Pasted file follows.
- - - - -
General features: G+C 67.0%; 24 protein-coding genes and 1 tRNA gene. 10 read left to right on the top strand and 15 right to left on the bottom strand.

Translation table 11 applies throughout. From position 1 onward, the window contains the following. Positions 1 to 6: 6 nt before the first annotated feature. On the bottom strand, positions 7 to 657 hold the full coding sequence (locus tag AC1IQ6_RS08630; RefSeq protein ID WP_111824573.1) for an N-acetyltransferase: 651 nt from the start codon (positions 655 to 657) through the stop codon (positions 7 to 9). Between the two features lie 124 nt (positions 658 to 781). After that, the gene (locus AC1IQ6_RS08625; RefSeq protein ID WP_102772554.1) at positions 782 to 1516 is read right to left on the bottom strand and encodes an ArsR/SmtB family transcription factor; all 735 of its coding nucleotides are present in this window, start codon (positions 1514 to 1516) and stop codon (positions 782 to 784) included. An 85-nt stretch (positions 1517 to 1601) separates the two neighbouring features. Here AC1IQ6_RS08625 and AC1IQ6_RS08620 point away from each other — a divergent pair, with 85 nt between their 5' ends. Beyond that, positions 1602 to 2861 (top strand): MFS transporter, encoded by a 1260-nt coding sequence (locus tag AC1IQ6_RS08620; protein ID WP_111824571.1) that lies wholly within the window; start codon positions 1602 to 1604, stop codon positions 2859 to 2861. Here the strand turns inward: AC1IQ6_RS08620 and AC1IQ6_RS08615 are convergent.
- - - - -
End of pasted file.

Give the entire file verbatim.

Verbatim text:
General features: G+C 67.0%; 24 protein-coding genes and 1 tRNA gene. 10 read left to right on the top strand and 15 right to left on the bottom strand.

Translation table 11 applies throughout. From position 1 onward, the window contains the following. Positions 1 to 6: 6 nt before the first annotated feature. On the bottom strand, positions 7 to 657 hold the full coding sequence (locus tag AC1IQ6_RS08630; RefSeq protein ID WP_111824573.1) for an N-acetyltransferase: 651 nt from the start codon (positions 655 to 657) through the stop codon (positions 7 to 9). Between the two features lie 124 nt (positions 658 to 781). After that, the gene (locus AC1IQ6_RS08625; RefSeq protein ID WP_102772554.1) at positions 782 to 1516 is read right to left on the bottom strand and encodes an ArsR/SmtB family transcription factor; all 735 of its coding nucleotides are present in this window, start codon (positions 1514 to 1516) and stop codon (positions 782 to 784) included. An 85-nt stretch (positions 1517 to 1601) separates the two neighbouring features. Here AC1IQ6_RS08625 and AC1IQ6_RS08620 point away from each other — a divergent pair, with 85 nt between their 5' ends. Beyond that, positions 1602 to 2861 (top strand): MFS transporter, encoded by a 1260-nt coding sequence (locus tag AC1IQ6_RS08620; protein ID WP_111824571.1) that lies wholly within the window; start codon positions 1602 to 1604, stop codon positions 2859 to 2861. Here the strand turns inward: AC1IQ6_RS08620 and AC1IQ6_RS08615 are convergent.